Dan Hurley’s decision to spurn a reported six-year, $70 million contract offer from the Los Angeles Lakers and return to the University of Connecticut was one of the biggest wins in program history.

No, it is not a seventh national title, but the city of Storrs celebrated it like one. After all, Hurley’s return means that UConn has a chance to be the first men’s basketball program to three-peat since John Wooden’s legendary UCLA dynasty in the 1960s and 1970s.

But it also points to a shakiness within the Lakers’ own building in what shapes up to be a pivotal season for the franchise — and potentially LeBron James‘ final one before retirement. If the Lakers wanted a “program-builder” type of coach to build around Anthony Davis in the post-James era, why did they offer a contract that would have barely ranked in the top five of current NBA head coach salaries?

“If [Lakers general manager/vice president] Rob Pelinka were actually held to account by his boss — which I don’t actually think happens with the Lakers — what is his ‘Hey boss, here’s what happened’?” Nick Wright said on Monday’s edition of “First Things First,” roughly 90 minutes after FOX Sports confirmed the news of Hurley’s decision.

“Is it either ‘we very publicly went after a guy that all along we knew we were gonna lowball,’ or is it, ‘Boss, it went just the way he had planned. The whole world thinks now we tried really hard to get a guy, we knew we could never get him, and now we’re just gonna hire the cheap coach we were always gonna hire.'”

To Wright’s point, the Lakers’ late owner Jerry Buss once famously made a five-year, $40 million offer to legendary Duke coach Mike Krzyzewski in 2004 that would have made the then-three-time NCAA men’s basketball champion the highest-paid coach in the NBA.

[Fanta: Why Dan Hurley chose to stay at UConn, and what’s next for Huskies’ head coach]

The offer reportedly made to Hurley by Pelinka and current owner Jeanie Buss, Jerry’s daughter, would have made Hurley the fourth-highest-paid coach in the NBA, with the $11.67 million he would reportedly earn per year much less than the $17.5 million per year Golden State Warriors coach Steve Kerr currently makes. 

In fact, Hurley would have been just the fifth-highest-paid coach in the NBA per year behind Kerr, the San Antonio Spurs‘ Gregg Popovich, Erik Spoelstra of the Miami Heat and Monty Williams of the Detroit Pistons.

“You can’t come to the table saying ‘hey, you’ll be fifth in the league,'” Wright said. “I don’t think they had to make him first. But there is a Monty Williams bar to clear, there just is. Here is the problem with the Lakers. … Either all along, you didn’t expect to get this guy, and it was all a ruse for PR, or you really thought you were getting him, and you couldn’t get him.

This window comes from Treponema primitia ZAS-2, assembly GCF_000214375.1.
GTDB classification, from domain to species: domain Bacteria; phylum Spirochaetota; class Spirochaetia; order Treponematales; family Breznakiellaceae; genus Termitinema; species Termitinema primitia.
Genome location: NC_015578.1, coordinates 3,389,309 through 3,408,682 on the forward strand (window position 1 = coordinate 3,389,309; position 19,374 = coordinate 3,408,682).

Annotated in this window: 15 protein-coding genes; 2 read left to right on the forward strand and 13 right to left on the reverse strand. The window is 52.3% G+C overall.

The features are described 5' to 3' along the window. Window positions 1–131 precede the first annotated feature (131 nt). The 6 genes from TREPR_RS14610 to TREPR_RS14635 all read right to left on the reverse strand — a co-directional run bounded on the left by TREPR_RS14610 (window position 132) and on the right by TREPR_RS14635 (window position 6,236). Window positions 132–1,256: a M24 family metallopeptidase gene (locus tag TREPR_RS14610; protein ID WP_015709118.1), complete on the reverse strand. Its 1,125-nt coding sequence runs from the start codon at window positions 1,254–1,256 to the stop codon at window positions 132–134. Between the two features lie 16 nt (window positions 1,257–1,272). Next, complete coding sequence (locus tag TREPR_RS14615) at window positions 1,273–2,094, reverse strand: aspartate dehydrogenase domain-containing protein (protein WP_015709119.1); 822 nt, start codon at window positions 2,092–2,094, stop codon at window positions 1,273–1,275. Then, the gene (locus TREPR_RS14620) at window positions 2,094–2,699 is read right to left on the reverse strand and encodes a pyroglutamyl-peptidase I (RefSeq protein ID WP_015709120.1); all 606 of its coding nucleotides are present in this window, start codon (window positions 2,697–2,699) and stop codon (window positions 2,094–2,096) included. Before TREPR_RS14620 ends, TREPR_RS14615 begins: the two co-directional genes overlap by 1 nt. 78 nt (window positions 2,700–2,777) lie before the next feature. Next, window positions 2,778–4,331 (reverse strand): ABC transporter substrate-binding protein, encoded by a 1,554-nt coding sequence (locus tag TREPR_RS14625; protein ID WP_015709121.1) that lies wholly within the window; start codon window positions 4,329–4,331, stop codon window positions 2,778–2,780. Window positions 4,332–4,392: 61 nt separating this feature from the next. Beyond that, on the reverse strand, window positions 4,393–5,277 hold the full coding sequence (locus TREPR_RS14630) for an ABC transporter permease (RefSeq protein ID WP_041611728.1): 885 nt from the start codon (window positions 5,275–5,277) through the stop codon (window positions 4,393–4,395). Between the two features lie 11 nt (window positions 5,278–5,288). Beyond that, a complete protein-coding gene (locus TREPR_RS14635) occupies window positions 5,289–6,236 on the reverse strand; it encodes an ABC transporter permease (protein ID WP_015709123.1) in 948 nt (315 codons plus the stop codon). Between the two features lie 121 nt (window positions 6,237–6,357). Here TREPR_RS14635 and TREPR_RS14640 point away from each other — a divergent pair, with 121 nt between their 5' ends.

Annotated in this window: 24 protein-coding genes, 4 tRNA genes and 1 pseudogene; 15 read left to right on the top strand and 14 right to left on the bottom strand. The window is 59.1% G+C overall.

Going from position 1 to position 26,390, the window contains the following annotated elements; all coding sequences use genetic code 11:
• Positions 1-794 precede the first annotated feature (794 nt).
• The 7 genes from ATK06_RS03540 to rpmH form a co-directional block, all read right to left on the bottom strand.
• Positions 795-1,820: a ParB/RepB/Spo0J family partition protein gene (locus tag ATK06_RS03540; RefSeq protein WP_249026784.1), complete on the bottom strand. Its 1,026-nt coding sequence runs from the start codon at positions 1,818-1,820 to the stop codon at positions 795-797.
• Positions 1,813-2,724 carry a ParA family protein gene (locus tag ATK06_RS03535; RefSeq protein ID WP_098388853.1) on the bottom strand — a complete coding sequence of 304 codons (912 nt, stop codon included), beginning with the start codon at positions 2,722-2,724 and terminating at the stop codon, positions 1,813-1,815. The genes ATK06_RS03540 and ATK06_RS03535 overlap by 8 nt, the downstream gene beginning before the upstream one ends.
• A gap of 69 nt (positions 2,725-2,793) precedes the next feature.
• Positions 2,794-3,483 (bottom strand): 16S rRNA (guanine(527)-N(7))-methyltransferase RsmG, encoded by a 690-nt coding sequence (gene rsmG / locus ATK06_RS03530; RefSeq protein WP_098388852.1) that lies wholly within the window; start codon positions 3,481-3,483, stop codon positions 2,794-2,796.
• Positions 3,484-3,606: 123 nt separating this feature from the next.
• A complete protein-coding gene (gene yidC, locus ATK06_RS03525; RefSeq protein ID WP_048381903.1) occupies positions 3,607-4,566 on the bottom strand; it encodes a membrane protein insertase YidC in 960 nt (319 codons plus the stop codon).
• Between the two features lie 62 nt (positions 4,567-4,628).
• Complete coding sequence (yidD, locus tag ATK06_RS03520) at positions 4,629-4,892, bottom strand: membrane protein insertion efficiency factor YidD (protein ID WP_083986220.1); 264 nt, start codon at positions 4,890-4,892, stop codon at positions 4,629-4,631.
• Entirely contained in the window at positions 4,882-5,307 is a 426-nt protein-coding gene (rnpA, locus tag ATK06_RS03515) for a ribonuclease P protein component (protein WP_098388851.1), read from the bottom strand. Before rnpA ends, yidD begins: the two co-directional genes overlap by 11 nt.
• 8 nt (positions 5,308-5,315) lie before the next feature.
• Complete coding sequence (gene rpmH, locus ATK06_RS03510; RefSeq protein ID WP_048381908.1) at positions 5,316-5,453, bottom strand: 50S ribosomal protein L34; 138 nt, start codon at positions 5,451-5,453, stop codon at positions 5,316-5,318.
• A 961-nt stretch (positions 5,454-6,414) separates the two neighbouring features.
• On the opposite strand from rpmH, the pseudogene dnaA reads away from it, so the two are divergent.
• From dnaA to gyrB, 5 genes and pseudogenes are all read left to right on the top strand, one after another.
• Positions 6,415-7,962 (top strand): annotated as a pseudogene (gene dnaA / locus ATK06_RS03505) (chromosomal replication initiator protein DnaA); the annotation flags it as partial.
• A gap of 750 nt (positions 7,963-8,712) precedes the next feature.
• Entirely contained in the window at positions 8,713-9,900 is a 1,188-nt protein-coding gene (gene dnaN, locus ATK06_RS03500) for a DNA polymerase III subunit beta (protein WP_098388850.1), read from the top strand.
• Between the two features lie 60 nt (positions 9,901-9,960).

“I just think they’re poorly run.”

Dan Hurley declines Lakers six-year, $70M offer & will return to UConn

Wright’s “First Things First” co-host Chris Broussard agreed, saying that the rumors of the Lakers preparing to make Hurley a deal he could not refuse to pry him away from the program he just led to back-to-back national championships did not mesh with the offer ultimately reported by ESPN on Monday.

“You’re the Lakers, this is the two-time national champion,” an incredulous Broussard said Monday. “And they’re looking at [Celtics general manager/former head coach] Brad Stevens, and what he’s built in Boston, and Oklahoma City building a franchise. That’s what they wanted. Then make him an offer he can’t refuse. 

“They offered [Krzyzewski] $8 million in 2004, 20 years ago. $8 million 20 years ago is a lot more than $11.6 million today. … It’s the same family. You could’ve justified it — I’m not saying Hurley is ‘Coach K,’ but he’s about the closest thing right now.”

However, “The Herd” co-host Colin Cowherd believes the realities of how the NBA is constructed may have also factored into Hurley’s decision, as he believes Hurley may have had an uphill battle to find success with the Lakers no matter how much they would have paid him.

Dan Hurley turns down Lakers job, Will remain at UConn

“Don’t confuse big brand with great job,” Cowherd said. “The NBA isn’t the NFL. It’s not [Major League] Baseball where you can just buy as much as you want. It’s not football where you can trade almost anybody you want. You’ve got a salary cap, and you have to have matching salaries to trade it. They don’t have a lot of draft capital. 

“Also — and I don’t think this can be underscored — LeBron is a lot. In LeBron’s prime, you would put up with anything. He got you to the Finals. [Now] he gets you to the play-in game in the West, and by the way the West’s young players — [Nikola] Jokic is getting better, [Anthony Edwards] is getting better, Luka [Doncic] is getting better. … This is not college sports where a Jim Harbaugh or a Steve Sarkisian or a Kirby Smart can walk into Georgia and get 25 first-round picks every year. The Lakers don’t have two of their next four first-round picks.”

And now, the Lakers will not have Dan Hurley leading them into the next chapter of their storied history.

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